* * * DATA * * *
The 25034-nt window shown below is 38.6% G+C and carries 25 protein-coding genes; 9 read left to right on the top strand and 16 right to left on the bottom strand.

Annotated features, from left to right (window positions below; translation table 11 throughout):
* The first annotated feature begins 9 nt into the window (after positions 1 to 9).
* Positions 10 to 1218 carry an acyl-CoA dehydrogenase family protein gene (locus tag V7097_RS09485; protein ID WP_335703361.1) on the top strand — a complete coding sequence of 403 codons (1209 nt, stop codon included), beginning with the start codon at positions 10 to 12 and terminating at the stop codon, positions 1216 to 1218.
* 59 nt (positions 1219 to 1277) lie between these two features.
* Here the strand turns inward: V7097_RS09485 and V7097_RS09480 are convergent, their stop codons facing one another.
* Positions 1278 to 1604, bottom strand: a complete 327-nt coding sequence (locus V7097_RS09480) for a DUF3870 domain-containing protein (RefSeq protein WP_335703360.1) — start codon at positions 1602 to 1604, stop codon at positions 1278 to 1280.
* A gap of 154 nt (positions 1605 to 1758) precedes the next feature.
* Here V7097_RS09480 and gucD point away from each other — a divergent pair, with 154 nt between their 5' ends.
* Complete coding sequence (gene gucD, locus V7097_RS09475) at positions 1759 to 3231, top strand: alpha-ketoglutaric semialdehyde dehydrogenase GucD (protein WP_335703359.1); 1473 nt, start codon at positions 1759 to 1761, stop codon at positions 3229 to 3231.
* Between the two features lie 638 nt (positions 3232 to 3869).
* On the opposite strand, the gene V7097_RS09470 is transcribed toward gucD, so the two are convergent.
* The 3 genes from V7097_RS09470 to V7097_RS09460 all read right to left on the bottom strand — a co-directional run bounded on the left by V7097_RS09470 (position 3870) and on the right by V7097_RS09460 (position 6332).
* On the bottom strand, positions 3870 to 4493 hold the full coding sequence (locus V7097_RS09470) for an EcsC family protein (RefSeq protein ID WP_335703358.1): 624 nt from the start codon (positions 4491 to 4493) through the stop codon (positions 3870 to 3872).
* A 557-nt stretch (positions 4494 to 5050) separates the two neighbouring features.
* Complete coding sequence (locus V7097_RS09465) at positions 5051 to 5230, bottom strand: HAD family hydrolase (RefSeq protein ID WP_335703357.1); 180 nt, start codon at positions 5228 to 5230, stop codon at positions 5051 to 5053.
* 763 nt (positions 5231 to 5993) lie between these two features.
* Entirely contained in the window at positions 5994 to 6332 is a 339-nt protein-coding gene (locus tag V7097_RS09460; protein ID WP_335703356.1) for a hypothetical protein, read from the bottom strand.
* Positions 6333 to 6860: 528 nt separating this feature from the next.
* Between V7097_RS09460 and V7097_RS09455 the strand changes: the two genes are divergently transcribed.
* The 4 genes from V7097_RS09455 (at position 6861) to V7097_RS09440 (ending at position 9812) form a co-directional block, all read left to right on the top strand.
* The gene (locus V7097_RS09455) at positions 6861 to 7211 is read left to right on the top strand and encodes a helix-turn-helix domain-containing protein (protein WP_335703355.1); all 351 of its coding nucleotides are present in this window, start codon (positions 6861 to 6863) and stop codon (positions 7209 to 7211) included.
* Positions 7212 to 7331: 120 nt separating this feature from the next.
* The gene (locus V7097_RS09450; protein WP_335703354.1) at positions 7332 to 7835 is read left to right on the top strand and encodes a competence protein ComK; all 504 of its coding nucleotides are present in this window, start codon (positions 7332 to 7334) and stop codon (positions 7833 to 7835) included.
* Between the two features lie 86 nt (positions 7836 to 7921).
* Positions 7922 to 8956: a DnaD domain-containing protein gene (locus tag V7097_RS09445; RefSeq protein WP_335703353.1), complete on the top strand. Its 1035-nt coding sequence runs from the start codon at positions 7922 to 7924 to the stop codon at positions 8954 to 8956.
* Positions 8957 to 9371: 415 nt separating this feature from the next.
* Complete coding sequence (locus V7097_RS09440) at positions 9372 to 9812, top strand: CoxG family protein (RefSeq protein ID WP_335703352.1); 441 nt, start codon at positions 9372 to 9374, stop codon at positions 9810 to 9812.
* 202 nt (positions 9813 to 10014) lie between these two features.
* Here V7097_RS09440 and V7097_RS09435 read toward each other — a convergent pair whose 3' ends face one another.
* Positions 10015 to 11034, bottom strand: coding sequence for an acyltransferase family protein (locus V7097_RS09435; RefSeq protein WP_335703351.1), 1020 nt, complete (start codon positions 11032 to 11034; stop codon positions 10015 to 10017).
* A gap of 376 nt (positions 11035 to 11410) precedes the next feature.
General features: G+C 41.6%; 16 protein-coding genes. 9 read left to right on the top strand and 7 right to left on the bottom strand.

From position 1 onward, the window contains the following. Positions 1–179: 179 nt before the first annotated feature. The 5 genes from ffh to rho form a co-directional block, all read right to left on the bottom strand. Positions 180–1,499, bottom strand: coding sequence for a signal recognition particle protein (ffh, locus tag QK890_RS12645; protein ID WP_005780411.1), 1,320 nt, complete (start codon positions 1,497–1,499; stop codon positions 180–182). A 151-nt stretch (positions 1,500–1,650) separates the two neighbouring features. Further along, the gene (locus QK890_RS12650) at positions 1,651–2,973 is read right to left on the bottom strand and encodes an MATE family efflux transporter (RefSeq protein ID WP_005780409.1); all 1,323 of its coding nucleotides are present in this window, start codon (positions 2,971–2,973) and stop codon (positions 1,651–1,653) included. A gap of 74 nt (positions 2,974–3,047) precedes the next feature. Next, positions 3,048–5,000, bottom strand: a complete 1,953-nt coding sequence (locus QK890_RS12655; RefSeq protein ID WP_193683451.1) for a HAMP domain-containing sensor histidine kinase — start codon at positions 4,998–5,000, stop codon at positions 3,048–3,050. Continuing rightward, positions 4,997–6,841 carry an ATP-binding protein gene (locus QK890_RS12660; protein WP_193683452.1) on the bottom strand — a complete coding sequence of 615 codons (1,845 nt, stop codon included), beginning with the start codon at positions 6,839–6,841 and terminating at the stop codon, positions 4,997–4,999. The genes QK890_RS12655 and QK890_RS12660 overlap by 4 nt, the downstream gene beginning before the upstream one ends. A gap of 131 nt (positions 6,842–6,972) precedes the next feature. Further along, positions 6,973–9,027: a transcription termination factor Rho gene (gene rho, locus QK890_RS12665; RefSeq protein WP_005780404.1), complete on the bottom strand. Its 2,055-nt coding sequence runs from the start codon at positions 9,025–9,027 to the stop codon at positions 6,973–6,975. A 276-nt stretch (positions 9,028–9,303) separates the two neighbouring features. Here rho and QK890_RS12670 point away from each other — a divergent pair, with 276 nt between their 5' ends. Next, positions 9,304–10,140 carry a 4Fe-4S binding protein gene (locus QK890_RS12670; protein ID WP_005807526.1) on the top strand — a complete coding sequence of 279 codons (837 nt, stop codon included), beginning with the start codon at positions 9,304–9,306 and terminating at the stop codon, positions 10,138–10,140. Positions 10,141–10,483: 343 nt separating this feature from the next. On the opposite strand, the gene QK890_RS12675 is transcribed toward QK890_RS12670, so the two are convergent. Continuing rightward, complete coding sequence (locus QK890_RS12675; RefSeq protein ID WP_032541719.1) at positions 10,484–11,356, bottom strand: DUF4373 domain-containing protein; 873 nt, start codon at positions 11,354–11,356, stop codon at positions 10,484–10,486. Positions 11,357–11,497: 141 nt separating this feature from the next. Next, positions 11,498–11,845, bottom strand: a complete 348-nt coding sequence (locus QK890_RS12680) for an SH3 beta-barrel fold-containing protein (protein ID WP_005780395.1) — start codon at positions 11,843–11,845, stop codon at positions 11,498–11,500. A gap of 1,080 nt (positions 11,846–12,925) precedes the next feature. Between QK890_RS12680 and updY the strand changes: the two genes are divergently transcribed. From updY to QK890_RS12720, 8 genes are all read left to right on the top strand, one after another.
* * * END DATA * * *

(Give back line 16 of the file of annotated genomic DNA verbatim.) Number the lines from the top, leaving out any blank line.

* Complete coding sequence (locus V7097_RS09465) at positions 5051 to 5230, bottom strand: HAD family hydrolase (RefSeq protein ID WP_335703357.1); 180 nt, start codon at positions 5228 to 5230, stop codon at positions 5051 to 5053.